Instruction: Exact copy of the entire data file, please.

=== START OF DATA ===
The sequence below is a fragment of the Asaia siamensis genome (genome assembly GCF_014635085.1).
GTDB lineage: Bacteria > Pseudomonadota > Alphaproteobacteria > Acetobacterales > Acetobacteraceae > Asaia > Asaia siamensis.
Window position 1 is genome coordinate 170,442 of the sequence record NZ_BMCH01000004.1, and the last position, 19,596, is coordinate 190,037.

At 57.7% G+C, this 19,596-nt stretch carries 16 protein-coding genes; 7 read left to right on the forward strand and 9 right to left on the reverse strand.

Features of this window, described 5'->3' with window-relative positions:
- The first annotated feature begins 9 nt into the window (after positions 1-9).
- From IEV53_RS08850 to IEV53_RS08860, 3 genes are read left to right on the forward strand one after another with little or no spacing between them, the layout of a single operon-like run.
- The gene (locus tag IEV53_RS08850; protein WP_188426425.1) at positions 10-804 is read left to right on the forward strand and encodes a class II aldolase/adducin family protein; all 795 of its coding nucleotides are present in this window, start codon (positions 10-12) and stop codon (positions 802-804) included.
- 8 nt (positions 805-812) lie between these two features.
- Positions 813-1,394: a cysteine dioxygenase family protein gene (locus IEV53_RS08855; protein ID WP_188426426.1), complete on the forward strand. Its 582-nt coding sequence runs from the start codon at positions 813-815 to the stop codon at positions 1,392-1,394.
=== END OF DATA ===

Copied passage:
The sequence below is a fragment of the Asaia siamensis genome (genome assembly GCF_014635085.1).
GTDB lineage: Bacteria > Pseudomonadota > Alphaproteobacteria > Acetobacterales > Acetobacteraceae > Asaia > Asaia siamensis.
Window position 1 is genome coordinate 170,442 of the sequence record NZ_BMCH01000004.1, and the last position, 19,596, is coordinate 190,037.

At 57.7% G+C, this 19,596-nt stretch carries 16 protein-coding genes; 7 read left to right on the forward strand and 9 right to left on the reverse strand.

Features of this window, described 5'->3' with window-relative positions:
- The first annotated feature begins 9 nt into the window (after positions 1-9).
- From IEV53_RS08850 to IEV53_RS08860, 3 genes are read left to right on the forward strand one after another with little or no spacing between them, the layout of a single operon-like run.
- The gene (locus tag IEV53_RS08850; protein WP_188426425.1) at positions 10-804 is read left to right on the forward strand and encodes a class II aldolase/adducin family protein; all 795 of its coding nucleotides are present in this window, start codon (positions 10-12) and stop codon (positions 802-804) included.
- 8 nt (positions 805-812) lie between these two features.
- Positions 813-1,394: a cysteine dioxygenase family protein gene (locus IEV53_RS08855; protein ID WP_188426426.1), complete on the forward strand. Its 582-nt coding sequence runs from the start codon at positions 813-815 to the stop codon at positions 1,392-1,394.